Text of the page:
Katrina Marino is about to become America’s most infamous murder victim. This is Katrina’s story, and the story of her killer. It is also the story of Katrina’s neighbours, those who witnessed her murder and did nothing: the terrified Vietnam draftee; the woman who thinks she’s killed a child, and her husband who will risk everything for the truth; the former soldier planning suicide and the man who saves him. And others whose lives are touched by the crime: the elderly teacher whose past is catching up with him; the amateur blackmailer who’s about to find out just what sort of people he’s been threatening; the corrupt cop who believes he is God’s ‘red right hand’. Shocking and compassionate, angry and gripping, Acts of Violence is a sprawling, cinematic tour-de-force, a terrifying crime novel unlike any other…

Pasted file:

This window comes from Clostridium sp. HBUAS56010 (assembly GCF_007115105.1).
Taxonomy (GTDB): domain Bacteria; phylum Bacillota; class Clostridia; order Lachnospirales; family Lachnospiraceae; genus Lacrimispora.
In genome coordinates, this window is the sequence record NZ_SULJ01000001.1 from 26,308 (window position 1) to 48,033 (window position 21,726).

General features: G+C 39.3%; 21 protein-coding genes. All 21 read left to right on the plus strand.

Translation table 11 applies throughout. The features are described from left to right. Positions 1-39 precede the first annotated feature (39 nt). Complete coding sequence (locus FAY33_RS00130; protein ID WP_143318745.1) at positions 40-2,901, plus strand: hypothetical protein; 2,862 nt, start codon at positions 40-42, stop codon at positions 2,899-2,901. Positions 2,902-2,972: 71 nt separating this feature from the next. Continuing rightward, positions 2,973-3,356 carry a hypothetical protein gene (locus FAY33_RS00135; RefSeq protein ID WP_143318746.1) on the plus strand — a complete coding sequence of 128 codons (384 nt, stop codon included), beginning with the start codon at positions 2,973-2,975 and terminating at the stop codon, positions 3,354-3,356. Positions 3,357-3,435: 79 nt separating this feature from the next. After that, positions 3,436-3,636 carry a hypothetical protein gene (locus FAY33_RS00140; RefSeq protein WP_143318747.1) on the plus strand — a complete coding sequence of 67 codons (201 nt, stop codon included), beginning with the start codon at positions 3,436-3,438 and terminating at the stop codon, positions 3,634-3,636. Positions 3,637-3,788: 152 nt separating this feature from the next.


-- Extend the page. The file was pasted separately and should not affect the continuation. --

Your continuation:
I absolutely loved this fictional interpretation of the circumstances surrounding the real life murder of Kitty Genovese and the whole fleshing out of ‘bystander theory’ that this case sparked in the US. I thought the construction of the lives of the residents of the apartment block was exceptional, providing perfect vignettes of the struggles both moral and physical of these people unknowingly a hairs breadth away from the scene of an horrific crime. Their reticence to intervene in this crime was perfectly pitched because I think all of us have at some time ignored a scream in the night putting it down to tricks of the imagination or someone else’s problem. The unfolding of the murder was strategically placed in the timeline of the book and as a reader I felt increasingly anxious as these events unfolded but equally as curious to get back to the onlookers and the minutiae of their lives. A literary crime thriller that is begging to be made into a film!